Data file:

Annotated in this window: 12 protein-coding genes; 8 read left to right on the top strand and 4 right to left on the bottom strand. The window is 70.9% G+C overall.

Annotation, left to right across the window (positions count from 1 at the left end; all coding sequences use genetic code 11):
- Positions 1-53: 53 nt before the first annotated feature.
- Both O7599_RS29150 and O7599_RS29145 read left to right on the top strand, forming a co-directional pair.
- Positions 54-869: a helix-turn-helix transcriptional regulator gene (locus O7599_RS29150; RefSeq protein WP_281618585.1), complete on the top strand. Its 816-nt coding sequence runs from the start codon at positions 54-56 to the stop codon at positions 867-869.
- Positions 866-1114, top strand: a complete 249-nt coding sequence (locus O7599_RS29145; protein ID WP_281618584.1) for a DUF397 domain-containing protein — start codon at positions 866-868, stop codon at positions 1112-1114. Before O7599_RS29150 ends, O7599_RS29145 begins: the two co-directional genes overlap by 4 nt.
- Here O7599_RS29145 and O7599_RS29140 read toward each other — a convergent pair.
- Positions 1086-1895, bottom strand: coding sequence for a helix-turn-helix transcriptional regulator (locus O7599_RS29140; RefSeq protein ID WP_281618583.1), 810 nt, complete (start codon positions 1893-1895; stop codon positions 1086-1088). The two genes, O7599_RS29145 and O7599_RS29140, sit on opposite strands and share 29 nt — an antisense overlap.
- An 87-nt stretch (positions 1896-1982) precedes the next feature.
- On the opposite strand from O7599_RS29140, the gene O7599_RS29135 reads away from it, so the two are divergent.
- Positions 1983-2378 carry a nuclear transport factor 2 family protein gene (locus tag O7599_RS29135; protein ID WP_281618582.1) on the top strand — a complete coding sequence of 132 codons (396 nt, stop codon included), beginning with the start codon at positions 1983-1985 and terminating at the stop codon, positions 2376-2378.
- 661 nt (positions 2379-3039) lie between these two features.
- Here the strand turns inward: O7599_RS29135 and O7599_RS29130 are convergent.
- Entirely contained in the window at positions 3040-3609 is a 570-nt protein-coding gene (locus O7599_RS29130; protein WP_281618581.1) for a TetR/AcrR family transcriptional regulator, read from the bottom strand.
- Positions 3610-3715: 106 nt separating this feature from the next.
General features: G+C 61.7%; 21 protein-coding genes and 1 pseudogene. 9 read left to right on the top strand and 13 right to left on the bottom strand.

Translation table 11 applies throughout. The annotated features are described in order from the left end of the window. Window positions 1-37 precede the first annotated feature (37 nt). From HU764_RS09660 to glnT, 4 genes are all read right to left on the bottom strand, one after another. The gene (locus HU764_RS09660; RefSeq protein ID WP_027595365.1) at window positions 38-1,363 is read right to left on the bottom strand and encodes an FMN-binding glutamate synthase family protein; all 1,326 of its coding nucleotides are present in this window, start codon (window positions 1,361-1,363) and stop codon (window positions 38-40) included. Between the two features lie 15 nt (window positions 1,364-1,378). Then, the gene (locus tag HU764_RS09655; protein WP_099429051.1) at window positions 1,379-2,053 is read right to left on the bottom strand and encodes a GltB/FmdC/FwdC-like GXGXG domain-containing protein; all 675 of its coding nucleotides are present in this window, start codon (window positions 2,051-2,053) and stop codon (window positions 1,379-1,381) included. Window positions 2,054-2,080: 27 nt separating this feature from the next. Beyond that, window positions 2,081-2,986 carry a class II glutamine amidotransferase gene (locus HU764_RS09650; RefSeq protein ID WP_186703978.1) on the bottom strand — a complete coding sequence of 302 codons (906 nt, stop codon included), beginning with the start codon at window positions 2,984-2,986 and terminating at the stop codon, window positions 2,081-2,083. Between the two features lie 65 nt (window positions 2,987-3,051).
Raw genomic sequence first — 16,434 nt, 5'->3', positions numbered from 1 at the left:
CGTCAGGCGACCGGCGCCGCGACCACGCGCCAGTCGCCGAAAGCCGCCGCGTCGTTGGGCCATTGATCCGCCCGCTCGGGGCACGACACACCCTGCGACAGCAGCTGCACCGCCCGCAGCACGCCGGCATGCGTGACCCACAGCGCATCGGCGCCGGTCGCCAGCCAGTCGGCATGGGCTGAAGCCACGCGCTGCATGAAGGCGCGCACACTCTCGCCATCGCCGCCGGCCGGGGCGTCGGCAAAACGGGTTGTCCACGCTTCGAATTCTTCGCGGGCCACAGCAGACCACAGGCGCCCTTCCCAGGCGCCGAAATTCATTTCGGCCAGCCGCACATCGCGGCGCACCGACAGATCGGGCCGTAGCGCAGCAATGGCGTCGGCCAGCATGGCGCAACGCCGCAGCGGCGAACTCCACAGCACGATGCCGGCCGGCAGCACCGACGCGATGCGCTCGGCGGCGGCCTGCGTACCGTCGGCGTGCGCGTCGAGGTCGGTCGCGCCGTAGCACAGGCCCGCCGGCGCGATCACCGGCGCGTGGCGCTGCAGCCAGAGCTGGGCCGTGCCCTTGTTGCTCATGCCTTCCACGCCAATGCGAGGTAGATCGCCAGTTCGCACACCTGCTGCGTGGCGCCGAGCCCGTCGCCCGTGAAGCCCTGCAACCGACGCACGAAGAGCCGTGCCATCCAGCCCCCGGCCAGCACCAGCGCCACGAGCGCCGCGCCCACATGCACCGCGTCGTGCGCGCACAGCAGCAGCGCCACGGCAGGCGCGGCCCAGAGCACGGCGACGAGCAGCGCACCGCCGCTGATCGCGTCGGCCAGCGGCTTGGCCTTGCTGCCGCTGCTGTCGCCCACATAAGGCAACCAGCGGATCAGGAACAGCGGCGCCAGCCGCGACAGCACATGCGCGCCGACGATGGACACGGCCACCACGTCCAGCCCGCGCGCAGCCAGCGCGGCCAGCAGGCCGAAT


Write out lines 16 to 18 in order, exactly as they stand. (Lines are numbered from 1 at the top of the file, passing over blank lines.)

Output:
General features: G+C 61.7%; 21 protein-coding genes and 1 pseudogene. 9 read left to right on the top strand and 13 right to left on the bottom strand.

Translation table 11 applies throughout. The annotated features are described in order from the left end of the window. Window positions 1-37 precede the first annotated feature (37 nt). From HU764_RS09660 to glnT, 4 genes are all read right to left on the bottom strand, one after another. The gene (locus HU764_RS09660; RefSeq protein ID WP_027595365.1) at window positions 38-1,363 is read right to left on the bottom strand and encodes an FMN-binding glutamate synthase family protein; all 1,326 of its coding nucleotides are present in this window, start codon (window positions 1,361-1,363) and stop codon (window positions 38-40) included. Between the two features lie 15 nt (window positions 1,364-1,378). Then, the gene (locus tag HU764_RS09655; protein WP_099429051.1) at window positions 1,379-2,053 is read right to left on the bottom strand and encodes a GltB/FmdC/FwdC-like GXGXG domain-containing protein; all 675 of its coding nucleotides are present in this window, start codon (window positions 2,051-2,053) and stop codon (window positions 1,379-1,381) included. Window positions 2,054-2,080: 27 nt separating this feature from the next. Beyond that, window positions 2,081-2,986 carry a class II glutamine amidotransferase gene (locus HU764_RS09650; RefSeq protein ID WP_186703978.1) on the bottom strand — a complete coding sequence of 302 codons (906 nt, stop codon included), beginning with the start codon at window positions 2,984-2,986 and terminating at the stop codon, window positions 2,081-2,083. Between the two features lie 65 nt (window positions 2,987-3,051).
Raw genomic sequence first — 16,434 nt, 5'->3', positions numbered from 1 at the left: